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Metallic single-walled carbon nanotubes have been proposed to be good one-dimensional conductors. However, the finite curvature of the graphene sheet that forms the nanotubes and the broken symmetry due to the local environment may modify their electronic properties. We used low-temperature atomically resolved scanning tunneling microscopy to investigate zigzag and armchair nanotubes, both thought to be metallic. “Metallic” zigzag nanotubes were found to have energy gaps with magnitudes that depend inversely on the square of the tube radius, whereas isolated armchair tubes do not have energy gaps. Additionally, armchair nanotubes packed in bundles have pseudogaps, which exhibit an inverse dependence on tube radius. These observed energy gaps suggest that most “metallic” single-walled nanotubes are not true metals, and they have implica...
[[abstract]]The Pb(Zr0.4Ti0.6)O3 (PZT) thin films are grown on LaNiO3-electrodized Si substrate by metallorganic chemical vapor deposition (MOCVD). The crystallization, microstructure, and properties of the PZT films are studied as a function of PZT thickness and deposition temperature. It is found that the crystallization and grain size of PZT films of lower thickness are less sensitive to the deposition temperature. Consequently, the raising of the deposition temperature can not improve the dielectric and ferroelectric properties much for the PZT films of lower thickness. The effect of LaNiO3 bottom electrode on these thickness dependent characteristics of PZT is also discussed in this work.
The electronic density of states of atomically resolved single-walled carbon nanotubes have been investigated using scanning tunneling microscopy. Peaks in the density of states due to the one-dimensional nanotube band structure have been characterized and compared with the results of tight-binding calculations. In addition, tunneling spectroscopy measurements recorded along the axis of an atomically-resolved nanotube exhibit new, low-energy peaks in the density of states near the tube end. Calculations suggest that these features arise from the specific arrangement of carbon atoms that close the nanotube end.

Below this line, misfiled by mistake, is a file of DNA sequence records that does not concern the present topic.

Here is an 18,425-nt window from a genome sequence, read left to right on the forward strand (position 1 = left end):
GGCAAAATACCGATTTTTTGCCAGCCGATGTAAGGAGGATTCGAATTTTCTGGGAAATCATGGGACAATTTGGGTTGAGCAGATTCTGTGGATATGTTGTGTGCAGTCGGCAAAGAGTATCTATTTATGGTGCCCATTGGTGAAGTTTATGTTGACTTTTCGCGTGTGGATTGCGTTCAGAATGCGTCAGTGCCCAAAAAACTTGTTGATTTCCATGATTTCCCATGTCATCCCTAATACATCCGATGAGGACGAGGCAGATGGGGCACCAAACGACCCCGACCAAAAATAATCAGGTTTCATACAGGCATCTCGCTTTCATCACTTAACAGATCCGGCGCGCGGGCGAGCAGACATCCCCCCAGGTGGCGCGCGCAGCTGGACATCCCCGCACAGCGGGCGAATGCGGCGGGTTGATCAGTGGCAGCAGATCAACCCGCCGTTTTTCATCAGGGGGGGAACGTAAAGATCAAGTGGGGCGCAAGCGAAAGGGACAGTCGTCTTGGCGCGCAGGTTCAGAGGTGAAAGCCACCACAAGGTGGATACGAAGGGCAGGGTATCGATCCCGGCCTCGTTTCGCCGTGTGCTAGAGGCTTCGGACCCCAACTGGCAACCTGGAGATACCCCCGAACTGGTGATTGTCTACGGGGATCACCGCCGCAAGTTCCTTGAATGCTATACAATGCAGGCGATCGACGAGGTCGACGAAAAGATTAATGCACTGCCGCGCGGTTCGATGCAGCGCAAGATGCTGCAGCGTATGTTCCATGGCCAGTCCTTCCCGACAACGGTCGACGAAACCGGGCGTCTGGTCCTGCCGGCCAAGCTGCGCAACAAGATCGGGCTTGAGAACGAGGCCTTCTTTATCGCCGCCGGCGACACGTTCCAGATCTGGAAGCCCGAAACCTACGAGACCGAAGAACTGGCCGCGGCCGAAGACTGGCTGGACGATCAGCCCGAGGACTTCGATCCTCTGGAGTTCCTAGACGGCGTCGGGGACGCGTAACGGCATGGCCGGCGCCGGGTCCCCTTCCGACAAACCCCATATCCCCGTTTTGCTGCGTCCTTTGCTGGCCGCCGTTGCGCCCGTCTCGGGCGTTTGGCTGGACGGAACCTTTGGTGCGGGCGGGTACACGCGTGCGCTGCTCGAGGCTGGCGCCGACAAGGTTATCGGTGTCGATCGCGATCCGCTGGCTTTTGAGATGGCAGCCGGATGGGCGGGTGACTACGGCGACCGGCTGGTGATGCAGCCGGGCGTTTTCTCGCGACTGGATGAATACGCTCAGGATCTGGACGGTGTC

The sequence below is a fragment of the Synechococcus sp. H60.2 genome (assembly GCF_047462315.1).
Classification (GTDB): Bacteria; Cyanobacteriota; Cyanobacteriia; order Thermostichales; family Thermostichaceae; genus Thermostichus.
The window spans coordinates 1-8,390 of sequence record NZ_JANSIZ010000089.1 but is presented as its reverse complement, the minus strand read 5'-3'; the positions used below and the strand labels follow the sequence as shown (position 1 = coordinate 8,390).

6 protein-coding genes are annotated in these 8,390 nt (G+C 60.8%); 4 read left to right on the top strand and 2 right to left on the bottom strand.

Intramolecular junctions in single-walled carbon nanotubes are potentially ideal structures for building robust, molecular-scale electronics but have only been studied theoretically at the atomic level. Scanning tunneling microscopy was used to determine the atomic structure and electronic properties of such junctions in single-walled nanotube samples. Metal-semiconductor junctions are found to exhibit an electronically sharp interface without localized junction states, whereas a more diffuse interface and low-energy states are found in metal-metal junctions. Tight-binding calculations for models based on observed atomic structures show good agreement with spectroscopy and provide insight into the topological defects forming intramolecular junctions. These studies have important implications for applications of present materials and pr...
Single-walled carbon nanotubes are ideal systems for investigating fundamental properties and applications of one-dimensional electronic systems. The interaction of magnetic impurities with electrons confined in one dimension has been studied by spatially resolving the local electronic density of states of small cobalt clusters on metallic single-walled nanotubes with a low-temperature scanning tunneling microscope. Spectroscopic measurements performed on and near these clusters exhibit a narrow peak near the Fermi level that has been identified as a Kondo resonance. Using the scanning tunneling microscope to fabricate ultra-small magnetic nanostructures consisting of small cobalt clusters on short nanotube pieces, spectroscopic studies of this quantum box structure exhibited features characteristic of the bulk Kondo resonance, but als...
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